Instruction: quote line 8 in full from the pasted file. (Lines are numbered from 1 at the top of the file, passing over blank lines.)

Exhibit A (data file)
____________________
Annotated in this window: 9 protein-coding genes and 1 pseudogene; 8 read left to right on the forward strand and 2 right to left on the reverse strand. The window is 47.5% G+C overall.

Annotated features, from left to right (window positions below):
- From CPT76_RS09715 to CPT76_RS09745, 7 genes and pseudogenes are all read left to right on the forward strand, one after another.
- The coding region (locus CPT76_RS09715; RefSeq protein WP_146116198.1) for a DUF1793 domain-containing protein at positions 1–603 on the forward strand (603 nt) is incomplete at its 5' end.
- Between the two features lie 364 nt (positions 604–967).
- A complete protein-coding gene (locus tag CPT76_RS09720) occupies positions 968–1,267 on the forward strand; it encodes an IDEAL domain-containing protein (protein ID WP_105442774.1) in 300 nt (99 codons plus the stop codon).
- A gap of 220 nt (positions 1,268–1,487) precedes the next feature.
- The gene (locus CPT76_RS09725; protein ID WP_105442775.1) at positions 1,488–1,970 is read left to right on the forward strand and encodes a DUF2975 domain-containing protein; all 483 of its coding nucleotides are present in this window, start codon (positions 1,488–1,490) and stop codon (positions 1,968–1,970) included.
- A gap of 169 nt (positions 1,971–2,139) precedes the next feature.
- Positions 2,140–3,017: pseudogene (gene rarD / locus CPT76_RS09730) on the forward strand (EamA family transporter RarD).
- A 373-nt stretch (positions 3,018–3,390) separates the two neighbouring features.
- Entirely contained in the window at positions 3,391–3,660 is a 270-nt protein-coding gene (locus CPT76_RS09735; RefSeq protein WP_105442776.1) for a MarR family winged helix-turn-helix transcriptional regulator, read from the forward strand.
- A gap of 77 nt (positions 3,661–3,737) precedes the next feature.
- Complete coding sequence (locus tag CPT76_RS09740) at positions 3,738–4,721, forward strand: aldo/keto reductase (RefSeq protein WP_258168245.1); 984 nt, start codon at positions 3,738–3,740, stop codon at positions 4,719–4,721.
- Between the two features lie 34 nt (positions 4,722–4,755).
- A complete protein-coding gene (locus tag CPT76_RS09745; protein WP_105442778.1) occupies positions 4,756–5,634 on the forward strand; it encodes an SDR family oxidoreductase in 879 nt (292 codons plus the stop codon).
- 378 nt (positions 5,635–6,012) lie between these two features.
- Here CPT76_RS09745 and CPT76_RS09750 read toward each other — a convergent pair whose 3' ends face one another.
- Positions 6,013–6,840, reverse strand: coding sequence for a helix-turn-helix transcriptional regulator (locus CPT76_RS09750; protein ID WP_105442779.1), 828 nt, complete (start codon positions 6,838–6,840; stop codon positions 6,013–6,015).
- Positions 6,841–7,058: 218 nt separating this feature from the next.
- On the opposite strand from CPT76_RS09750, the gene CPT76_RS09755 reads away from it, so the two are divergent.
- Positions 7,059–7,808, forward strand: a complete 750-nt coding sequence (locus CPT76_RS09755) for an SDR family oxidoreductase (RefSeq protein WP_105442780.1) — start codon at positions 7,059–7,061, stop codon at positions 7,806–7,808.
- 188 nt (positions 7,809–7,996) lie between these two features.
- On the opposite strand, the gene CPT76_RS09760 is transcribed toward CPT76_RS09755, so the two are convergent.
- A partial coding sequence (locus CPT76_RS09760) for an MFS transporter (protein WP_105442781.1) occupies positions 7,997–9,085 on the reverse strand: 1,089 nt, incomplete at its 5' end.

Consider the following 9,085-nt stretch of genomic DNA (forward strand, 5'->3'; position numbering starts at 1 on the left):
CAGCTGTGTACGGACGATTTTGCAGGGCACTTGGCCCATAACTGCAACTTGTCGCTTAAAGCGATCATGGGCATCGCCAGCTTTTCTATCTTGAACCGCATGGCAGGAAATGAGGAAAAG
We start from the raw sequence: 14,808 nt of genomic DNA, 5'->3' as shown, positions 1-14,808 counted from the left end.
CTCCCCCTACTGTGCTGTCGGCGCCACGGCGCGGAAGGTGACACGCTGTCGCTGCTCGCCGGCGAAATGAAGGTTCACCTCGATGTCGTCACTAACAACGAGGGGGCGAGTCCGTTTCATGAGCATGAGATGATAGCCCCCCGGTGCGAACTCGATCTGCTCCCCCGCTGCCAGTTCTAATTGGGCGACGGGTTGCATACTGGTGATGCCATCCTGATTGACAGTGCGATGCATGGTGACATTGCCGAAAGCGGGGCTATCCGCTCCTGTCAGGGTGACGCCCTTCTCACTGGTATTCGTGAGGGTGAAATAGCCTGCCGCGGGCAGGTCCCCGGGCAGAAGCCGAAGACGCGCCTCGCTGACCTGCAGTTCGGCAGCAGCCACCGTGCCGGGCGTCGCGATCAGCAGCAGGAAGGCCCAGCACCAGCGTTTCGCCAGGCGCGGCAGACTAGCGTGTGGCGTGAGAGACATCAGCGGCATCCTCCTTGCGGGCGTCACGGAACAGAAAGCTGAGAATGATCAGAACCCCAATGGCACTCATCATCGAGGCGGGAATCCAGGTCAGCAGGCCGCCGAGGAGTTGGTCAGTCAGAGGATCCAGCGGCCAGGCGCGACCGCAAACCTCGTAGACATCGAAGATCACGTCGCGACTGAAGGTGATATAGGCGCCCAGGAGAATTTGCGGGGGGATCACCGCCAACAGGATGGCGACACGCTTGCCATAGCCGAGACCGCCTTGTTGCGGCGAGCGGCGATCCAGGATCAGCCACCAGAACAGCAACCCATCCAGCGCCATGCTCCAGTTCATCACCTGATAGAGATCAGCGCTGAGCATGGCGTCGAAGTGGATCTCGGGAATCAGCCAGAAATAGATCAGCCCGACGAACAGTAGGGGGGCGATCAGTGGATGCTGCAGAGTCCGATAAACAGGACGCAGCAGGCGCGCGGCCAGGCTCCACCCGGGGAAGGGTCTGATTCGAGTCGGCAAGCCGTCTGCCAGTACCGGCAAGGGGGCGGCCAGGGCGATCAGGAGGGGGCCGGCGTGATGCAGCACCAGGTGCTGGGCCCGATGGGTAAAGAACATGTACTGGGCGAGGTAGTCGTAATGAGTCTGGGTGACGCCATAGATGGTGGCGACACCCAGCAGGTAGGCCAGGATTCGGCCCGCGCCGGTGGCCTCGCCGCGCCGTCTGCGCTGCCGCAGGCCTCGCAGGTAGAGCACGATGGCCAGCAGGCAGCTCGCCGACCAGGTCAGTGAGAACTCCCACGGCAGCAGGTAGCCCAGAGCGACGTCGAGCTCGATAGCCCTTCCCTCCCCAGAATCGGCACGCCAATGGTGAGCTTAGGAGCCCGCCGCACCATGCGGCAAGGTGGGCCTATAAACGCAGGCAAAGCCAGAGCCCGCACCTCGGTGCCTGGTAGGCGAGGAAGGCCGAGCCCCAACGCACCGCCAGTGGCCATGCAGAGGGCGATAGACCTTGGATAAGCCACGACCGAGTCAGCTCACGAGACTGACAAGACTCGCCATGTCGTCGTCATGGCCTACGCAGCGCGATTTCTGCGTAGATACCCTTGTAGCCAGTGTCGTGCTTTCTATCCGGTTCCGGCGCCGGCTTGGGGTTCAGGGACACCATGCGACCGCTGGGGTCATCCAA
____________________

- The gene (locus CPT76_RS09725; protein ID WP_105442775.1) at positions 1,488–1,970 is read left to right on the forward strand and encodes a DUF2975 domain-containing protein; all 483 of its coding nucleotides are present in this window, start codon (positions 1,488–1,490) and stop codon (positions 1,968–1,970) included.